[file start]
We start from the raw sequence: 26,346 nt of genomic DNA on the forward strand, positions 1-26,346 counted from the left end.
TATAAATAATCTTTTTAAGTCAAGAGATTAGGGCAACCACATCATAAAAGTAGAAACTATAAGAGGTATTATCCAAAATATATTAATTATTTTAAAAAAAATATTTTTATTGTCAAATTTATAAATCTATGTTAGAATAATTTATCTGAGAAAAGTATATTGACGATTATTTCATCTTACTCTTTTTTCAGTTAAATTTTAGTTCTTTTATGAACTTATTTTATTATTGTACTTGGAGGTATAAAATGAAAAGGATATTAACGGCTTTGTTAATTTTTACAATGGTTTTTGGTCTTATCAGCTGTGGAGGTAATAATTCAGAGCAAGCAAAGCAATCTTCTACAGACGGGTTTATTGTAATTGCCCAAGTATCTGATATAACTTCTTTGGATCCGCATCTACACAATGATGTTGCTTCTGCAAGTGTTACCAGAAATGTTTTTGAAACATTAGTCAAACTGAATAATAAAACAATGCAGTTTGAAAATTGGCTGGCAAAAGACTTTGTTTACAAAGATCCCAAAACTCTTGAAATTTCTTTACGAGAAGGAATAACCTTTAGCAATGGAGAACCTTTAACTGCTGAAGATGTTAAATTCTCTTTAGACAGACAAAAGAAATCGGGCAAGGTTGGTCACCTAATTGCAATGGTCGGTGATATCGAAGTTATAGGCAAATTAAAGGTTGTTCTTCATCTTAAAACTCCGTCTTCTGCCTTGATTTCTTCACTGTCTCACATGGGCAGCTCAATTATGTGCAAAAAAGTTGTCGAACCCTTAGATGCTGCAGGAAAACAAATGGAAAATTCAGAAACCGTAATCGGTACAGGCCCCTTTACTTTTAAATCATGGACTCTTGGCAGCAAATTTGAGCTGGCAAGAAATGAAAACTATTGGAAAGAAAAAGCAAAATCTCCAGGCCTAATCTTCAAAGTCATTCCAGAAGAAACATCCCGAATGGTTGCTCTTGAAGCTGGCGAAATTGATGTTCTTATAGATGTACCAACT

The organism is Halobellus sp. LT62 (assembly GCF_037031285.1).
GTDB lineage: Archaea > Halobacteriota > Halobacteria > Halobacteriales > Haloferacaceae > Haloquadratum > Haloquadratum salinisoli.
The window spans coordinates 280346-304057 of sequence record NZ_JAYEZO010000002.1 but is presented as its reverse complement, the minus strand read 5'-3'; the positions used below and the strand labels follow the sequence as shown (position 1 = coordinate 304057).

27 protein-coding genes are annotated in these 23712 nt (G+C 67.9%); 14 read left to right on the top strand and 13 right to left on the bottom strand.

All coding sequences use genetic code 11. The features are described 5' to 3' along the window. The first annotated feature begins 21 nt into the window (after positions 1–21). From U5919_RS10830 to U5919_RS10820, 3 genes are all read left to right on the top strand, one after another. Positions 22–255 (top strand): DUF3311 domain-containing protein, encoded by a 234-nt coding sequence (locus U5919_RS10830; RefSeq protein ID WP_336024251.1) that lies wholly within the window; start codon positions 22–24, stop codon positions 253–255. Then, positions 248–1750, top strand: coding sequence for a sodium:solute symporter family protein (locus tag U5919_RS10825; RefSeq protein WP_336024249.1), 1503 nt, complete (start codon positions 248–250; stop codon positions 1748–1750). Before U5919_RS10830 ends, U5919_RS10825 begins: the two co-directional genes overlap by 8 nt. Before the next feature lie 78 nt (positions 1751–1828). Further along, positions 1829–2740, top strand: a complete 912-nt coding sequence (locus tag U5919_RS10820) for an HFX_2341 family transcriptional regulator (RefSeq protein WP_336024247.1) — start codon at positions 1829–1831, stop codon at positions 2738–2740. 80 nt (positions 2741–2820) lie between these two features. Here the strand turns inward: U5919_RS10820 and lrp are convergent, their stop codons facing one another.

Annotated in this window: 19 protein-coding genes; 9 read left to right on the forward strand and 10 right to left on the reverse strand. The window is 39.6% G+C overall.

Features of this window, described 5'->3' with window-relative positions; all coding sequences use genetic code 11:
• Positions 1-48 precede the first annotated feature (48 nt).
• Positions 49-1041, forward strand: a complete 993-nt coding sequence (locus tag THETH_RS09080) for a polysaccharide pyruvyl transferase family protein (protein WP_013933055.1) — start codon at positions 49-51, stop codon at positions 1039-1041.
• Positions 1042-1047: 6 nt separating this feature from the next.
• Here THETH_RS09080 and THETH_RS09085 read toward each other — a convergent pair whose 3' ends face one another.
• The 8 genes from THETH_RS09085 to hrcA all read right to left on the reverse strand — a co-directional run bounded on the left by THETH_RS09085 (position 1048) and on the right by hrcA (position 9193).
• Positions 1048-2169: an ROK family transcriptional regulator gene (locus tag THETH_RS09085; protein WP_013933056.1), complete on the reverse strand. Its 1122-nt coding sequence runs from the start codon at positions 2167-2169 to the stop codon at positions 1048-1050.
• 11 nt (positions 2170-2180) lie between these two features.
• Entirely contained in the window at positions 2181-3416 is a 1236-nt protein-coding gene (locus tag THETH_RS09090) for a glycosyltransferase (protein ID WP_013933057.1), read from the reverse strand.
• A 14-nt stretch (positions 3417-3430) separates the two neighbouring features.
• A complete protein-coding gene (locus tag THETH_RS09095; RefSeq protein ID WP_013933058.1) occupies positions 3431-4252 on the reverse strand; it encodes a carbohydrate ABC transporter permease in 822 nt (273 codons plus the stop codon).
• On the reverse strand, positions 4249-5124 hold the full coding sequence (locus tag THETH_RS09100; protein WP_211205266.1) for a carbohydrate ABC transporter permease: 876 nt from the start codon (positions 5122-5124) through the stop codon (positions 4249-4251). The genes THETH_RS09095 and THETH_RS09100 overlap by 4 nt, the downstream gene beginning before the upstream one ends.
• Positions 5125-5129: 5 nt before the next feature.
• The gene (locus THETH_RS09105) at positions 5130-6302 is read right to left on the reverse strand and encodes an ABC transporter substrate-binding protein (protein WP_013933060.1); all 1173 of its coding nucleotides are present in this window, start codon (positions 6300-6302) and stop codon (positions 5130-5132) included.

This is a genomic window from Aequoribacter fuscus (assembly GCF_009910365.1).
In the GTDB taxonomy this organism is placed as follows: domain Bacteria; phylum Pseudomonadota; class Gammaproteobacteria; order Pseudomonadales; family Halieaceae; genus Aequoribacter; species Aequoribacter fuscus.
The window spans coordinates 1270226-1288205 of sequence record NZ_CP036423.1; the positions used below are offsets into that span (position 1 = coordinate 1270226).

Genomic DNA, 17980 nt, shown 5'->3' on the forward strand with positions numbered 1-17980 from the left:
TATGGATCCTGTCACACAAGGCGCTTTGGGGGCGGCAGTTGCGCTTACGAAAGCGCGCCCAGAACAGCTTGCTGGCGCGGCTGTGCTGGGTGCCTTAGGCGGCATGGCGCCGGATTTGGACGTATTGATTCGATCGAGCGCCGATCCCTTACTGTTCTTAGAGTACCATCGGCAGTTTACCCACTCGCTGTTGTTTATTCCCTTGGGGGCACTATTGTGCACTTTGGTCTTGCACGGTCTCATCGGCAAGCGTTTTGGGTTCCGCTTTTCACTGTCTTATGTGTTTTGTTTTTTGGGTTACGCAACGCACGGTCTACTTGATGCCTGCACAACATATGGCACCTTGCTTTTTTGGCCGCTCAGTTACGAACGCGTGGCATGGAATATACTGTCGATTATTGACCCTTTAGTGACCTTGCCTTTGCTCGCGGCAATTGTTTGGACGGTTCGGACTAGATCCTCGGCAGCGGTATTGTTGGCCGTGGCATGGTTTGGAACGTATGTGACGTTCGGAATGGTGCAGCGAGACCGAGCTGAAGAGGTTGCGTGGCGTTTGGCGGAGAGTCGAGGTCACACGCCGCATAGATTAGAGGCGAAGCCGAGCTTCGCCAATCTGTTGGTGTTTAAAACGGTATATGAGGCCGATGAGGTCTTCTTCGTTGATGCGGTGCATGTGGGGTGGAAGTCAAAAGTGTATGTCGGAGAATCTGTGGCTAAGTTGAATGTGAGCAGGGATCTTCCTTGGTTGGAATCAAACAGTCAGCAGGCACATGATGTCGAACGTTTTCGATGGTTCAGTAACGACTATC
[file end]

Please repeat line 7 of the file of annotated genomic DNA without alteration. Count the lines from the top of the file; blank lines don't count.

All coding sequences use genetic code 11. The features are described 5' to 3' along the window. The first annotated feature begins 21 nt into the window (after positions 1–21). From U5919_RS10830 to U5919_RS10820, 3 genes are all read left to right on the top strand, one after another. Positions 22–255 (top strand): DUF3311 domain-containing protein, encoded by a 234-nt coding sequence (locus U5919_RS10830; RefSeq protein ID WP_336024251.1) that lies wholly within the window; start codon positions 22–24, stop codon positions 253–255. Then, positions 248–1750, top strand: coding sequence for a sodium:solute symporter family protein (locus tag U5919_RS10825; RefSeq protein WP_336024249.1), 1503 nt, complete (start codon positions 248–250; stop codon positions 1748–1750). Before U5919_RS10830 ends, U5919_RS10825 begins: the two co-directional genes overlap by 8 nt. Before the next feature lie 78 nt (positions 1751–1828). Further along, positions 1829–2740, top strand: a complete 912-nt coding sequence (locus tag U5919_RS10820) for an HFX_2341 family transcriptional regulator (RefSeq protein WP_336024247.1) — start codon at positions 1829–1831, stop codon at positions 2738–2740. 80 nt (positions 2741–2820) lie between these two features. Here the strand turns inward: U5919_RS10820 and lrp are convergent, their stop codons facing one another.